Hand beaded computer RAM

Hand beaded computer RAM

I love revisiting ancient technology. Especially when it's as much a work of art as a piece of tech. Magnetic core memory absolutely fits with this description. Here we have a tapestry woven in copper wires, strung through small circular beads  of ferrite, or 'cores.' Each tiny iron based donut represents one bit of digital memory. This exotic blend of electrical engineering and macrome was a mainstay of computers built by the ancients during the 1950s-1980s.  

The chief advantages of core memory over other forms of digital memory at the time was that it was true random-access, and was super-fast. You could get bits into and out of it in mere nanoseconds, vs the milliseconds required with tape or spinning disk or acoustic memories. Also, it was non-volatile, meaning it held its data even without having power connected.

Disadvantages (like everything of the early age of computing) included it being hand-made, complex, expensive, and relatively large. Here is a memory block containing 30Kb. It's the size of a microwave oven:

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Today, integrated circuit technology has totally replaced all applications of magnetic core memory.  The most notable non-volitile memories that replaced it are EEPROM and FLASH technologies. These are small, fast, and comparatively very cheep. FLASH has also begun to take on the roll as a mass storage media, replacing hard disks etc. The more volatile static and dynamic RAM that live in your computer essentially fill the roll of core memory as it was used for the active program memory.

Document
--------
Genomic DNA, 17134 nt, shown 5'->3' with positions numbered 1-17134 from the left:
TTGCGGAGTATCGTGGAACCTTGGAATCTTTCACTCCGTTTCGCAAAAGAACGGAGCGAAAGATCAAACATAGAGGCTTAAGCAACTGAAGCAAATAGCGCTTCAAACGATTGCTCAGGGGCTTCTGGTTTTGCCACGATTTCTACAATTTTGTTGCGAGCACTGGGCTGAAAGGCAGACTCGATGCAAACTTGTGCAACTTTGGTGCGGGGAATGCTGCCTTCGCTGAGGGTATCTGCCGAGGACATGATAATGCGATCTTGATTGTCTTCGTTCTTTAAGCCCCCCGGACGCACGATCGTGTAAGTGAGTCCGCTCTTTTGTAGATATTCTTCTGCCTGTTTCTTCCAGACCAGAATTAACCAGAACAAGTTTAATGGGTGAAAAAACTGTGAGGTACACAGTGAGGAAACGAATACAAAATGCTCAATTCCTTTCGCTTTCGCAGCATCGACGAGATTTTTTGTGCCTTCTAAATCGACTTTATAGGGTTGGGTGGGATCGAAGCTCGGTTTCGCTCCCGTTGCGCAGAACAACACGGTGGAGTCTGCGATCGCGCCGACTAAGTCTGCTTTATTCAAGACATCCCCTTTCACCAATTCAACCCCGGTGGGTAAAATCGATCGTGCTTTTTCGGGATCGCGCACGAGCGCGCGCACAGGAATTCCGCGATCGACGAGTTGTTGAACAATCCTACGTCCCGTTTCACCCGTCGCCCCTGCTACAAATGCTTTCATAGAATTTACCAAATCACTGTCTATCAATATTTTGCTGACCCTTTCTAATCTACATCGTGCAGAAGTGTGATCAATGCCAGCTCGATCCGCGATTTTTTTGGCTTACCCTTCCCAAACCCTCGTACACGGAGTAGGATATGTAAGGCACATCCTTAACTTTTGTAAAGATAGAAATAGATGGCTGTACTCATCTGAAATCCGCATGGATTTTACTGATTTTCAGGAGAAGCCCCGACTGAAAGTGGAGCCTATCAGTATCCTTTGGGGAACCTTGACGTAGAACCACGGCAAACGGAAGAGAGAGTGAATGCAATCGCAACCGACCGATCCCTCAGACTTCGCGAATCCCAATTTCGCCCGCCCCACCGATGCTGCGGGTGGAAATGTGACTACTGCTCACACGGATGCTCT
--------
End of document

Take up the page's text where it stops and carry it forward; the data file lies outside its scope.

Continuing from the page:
Interestingly enough, core memory, is still more mechanically robust and is entirely insensitive to static electric shock. (All of our current IC technologies cope poorly with the latter!) NASA understood these die-hard qualities when it put magnetic core memory in the space shuttles' on board computers well into the late 1980s. The space shuttle Challenger had magnetic core memory in its navigational computer systems, which was recovered and found to be readable after disaster sent it to the bottom of the sea. 

The basic concepts of core memory have evolved into new families of memory systems. There was something called 'magnetic bubble memory' that was being developed in the late 1990s, but became outmoded by smaller hard disks and flash memory. An on-chip memory system dubbed 'racetrack memory' uses similar magnetic properties to hold large quantities of data on an integrated circuit. In theory, it could offer speeds and densities higher than that of FLASH memory. 

The state of the art non-volatile memory systems are based not on magnetic properties but on various material junctions that change resistance with current flow over time in a given direction. They show promise, but perhaps less romance than the magnetic memories of old. 

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Physicist Richard Feynman famously said, "What I cannot create, I do not understand." It's fun and mid-bending to imagine actually building computers bit by magnetic bit. If you're interested in learning more about magnetic core memory, there are actually some great DIY projects online.  Go ahead, make some great memories!

An awesome report on a hand-built magnetic core project by Ben North & Oliver Nash: http://www.corememoryshield.com/report.html

Some cool stuff on HackADay: Core Memory for the Hard Core by Elliot Williams:
http://hackaday.com/2015/08/31/core-memory-for-the-hard-core/

Use ocean waves to desalinate water

Use ocean waves to desalinate water

Globally Speaking: Things are getting better not worse

Globally Speaking: Things are getting better not worse

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